Tiffs between you and your partner could have more of an impact on your children than you think.
A new study published in the Journal of Family Psychology found that kids who often experience their parents arguing process emotions differently and are more observant of other people's feelings than children who don't witness their parents fighting as much.
Scientists studied a number of families and labeled participants' home environments as either high-conflict or low-conflict based on questionnaire answers from the mothers. Researchers then looked at the brain activity of the children when they looked at photos of adults using different expressions—angry, happy and neutral.
Children classified as being from a high-conflict home showed a greater response when viewing the angry photos, compared to children from low-conflict homes. The response was based on an EEG test called P-3, which examines the brain's ability to focus and give meaning to stimuli.
A higher P-3 amplitude was also found when children from high-conflict homes looked at happy faces, but had been asked to identify an angry couple.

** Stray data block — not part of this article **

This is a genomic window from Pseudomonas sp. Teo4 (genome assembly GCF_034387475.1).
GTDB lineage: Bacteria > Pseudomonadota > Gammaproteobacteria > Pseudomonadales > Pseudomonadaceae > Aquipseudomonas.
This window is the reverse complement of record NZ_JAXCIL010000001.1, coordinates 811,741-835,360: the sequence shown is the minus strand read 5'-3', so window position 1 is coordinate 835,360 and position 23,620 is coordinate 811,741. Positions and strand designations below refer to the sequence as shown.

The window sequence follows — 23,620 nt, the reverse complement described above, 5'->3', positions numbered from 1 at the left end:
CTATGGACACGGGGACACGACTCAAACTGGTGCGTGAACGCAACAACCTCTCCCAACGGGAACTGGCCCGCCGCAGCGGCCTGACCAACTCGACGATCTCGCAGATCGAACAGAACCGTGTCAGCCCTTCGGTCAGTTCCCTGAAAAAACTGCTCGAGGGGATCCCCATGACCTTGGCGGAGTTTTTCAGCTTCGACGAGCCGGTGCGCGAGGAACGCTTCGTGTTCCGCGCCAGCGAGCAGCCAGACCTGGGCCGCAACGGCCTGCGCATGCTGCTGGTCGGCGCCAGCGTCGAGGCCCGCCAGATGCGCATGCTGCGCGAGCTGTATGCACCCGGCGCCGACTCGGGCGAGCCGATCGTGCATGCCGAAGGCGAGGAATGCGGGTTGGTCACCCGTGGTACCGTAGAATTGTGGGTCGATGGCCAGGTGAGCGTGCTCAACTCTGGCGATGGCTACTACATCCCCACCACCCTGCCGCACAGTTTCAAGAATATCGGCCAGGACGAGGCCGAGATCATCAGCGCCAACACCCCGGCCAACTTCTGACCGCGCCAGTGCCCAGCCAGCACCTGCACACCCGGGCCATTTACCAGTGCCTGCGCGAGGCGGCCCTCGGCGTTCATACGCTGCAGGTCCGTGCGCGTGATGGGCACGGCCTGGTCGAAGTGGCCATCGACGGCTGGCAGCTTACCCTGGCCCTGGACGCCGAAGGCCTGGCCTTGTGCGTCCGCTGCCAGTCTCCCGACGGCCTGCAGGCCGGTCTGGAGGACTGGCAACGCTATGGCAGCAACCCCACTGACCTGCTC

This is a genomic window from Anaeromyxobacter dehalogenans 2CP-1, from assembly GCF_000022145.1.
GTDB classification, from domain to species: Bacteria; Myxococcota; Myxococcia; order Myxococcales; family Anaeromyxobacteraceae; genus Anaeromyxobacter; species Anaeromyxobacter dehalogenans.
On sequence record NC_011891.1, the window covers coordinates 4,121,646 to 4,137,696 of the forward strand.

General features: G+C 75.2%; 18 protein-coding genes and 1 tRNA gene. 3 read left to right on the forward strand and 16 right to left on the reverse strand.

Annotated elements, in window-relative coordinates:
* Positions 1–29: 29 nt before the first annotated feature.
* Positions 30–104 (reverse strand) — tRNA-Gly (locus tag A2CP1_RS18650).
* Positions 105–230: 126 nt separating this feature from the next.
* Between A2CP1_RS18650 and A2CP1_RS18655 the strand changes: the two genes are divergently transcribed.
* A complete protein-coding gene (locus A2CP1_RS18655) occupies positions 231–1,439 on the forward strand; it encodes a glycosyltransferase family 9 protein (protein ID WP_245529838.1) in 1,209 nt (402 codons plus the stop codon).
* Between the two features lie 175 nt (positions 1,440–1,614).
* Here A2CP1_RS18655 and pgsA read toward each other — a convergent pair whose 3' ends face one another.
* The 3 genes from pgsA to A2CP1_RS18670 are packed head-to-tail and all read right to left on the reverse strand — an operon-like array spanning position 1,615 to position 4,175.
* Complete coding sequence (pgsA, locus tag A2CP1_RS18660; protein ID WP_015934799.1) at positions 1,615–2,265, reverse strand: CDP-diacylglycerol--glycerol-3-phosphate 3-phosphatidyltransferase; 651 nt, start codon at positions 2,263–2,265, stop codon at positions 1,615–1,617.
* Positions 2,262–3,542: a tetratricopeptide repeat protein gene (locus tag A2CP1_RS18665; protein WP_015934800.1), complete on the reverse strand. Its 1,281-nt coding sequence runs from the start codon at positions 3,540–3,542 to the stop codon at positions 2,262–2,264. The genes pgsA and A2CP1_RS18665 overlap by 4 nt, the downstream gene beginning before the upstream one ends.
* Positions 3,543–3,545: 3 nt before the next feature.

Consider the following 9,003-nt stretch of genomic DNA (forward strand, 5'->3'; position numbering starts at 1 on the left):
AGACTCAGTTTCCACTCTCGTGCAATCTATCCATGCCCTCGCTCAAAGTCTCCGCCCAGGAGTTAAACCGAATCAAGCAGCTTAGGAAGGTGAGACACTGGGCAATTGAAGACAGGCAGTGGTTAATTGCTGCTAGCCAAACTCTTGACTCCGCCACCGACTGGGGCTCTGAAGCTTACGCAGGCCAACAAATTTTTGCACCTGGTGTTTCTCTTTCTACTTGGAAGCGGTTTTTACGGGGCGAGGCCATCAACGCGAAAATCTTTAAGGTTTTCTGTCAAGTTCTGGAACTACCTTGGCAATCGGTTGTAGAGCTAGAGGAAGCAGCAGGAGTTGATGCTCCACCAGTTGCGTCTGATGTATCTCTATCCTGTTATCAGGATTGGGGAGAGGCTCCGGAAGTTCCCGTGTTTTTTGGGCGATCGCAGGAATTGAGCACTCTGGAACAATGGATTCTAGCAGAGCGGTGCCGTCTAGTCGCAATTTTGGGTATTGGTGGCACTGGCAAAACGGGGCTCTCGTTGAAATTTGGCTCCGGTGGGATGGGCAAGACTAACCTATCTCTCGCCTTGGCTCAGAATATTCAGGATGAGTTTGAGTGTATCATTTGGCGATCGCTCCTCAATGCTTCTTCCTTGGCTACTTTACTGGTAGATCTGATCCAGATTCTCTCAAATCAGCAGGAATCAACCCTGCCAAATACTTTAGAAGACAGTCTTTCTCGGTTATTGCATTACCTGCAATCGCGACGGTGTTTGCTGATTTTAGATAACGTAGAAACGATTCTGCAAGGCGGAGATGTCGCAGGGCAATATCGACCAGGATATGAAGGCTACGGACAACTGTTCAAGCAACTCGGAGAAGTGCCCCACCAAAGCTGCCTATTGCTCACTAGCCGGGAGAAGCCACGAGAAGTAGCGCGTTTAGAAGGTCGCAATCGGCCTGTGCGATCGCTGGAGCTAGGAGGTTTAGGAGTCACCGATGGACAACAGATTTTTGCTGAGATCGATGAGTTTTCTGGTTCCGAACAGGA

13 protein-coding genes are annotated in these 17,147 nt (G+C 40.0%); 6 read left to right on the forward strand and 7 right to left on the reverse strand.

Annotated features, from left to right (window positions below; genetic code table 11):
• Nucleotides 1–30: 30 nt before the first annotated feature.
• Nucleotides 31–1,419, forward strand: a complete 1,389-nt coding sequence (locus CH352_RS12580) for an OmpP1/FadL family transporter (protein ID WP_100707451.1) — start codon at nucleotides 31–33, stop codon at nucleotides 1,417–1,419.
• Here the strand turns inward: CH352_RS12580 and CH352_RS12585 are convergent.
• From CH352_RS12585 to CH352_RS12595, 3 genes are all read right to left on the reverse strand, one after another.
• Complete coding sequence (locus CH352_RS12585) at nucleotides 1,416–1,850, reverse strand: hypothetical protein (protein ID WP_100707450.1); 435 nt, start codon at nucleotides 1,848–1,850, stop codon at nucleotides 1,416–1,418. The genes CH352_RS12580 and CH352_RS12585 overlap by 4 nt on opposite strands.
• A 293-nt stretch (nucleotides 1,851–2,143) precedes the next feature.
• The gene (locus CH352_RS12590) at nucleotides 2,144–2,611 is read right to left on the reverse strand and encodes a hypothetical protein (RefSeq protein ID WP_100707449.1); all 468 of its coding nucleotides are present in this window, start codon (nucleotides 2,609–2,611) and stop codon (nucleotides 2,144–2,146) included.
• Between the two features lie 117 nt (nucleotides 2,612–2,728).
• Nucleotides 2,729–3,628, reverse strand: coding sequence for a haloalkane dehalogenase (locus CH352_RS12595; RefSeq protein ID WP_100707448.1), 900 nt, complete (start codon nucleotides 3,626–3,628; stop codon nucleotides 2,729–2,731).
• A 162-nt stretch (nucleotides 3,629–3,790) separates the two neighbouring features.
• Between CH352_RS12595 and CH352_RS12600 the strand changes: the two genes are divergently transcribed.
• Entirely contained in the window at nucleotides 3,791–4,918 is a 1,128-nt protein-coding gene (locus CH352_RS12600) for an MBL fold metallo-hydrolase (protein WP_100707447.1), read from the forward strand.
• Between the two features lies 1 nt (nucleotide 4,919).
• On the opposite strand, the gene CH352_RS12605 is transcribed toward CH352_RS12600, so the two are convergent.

"The pattern suggests children from high-conflict homes, by training their brains to be vigilant, process signs of interpersonal emotion, either anger or happiness, differently than children from low conflict homes," said Alice Schermerhorn, study author and assistant professor in UVM's Department of Psychological science, in a press release.
Further research is needed to determine whether these cautionary responses to anger lead to problems in social relationships in the future.
Caitlin St John is an Editorial Assistant for Parents.com who splits her time between New York City and her hometown on Long Island. Follow her on Twitter: @CAITYstjohn.
Image: Arguing parents via Shutterstock